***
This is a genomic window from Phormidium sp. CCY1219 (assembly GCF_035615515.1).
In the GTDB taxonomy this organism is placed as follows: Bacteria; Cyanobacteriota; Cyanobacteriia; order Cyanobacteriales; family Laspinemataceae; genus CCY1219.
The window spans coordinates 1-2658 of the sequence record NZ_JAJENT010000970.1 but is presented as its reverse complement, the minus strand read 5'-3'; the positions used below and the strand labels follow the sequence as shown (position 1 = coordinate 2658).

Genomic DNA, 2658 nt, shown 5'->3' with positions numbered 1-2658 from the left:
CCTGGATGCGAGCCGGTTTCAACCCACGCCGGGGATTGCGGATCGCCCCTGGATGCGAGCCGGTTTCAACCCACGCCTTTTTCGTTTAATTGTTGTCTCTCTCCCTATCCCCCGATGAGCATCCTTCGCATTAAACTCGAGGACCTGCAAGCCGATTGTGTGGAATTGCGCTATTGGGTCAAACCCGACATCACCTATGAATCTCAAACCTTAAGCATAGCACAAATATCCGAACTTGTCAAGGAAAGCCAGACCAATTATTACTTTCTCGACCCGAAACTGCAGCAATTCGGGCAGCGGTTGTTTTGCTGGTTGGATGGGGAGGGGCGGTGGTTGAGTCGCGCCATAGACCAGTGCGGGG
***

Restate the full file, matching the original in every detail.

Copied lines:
This is a genomic window from Phormidium sp. CCY1219 (assembly GCF_035615515.1).
In the GTDB taxonomy this organism is placed as follows: Bacteria; Cyanobacteriota; Cyanobacteriia; order Cyanobacteriales; family Laspinemataceae; genus CCY1219.
The window spans coordinates 1-2658 of the sequence record NZ_JAJENT010000970.1 but is presented as its reverse complement, the minus strand read 5'-3'; the positions used below and the strand labels follow the sequence as shown (position 1 = coordinate 2658).

Genomic DNA, 2658 nt, shown 5'->3' with positions numbered 1-2658 from the left:
CCTGGATGCGAGCCGGTTTCAACCCACGCCGGGGATTGCGGATCGCCCCTGGATGCGAGCCGGTTTCAACCCACGCCTTTTTCGTTTAATTGTTGTCTCTCTCCCTATCCCCCGATGAGCATCCTTCGCATTAAACTCGAGGACCTGCAAGCCGATTGTGTGGAATTGCGCTATTGGGTCAAACCCGACATCACCTATGAATCTCAAACCTTAAGCATAGCACAAATATCCGAACTTGTCAAGGAAAGCCAGACCAATTATTACTTTCTCGACCCGAAACTGCAGCAATTCGGGCAGCGGTTGTTTTGCTGGTTGGATGGGGAGGGGCGGTGGTTGAGTCGCGCCATAGACCAGTGCGGGG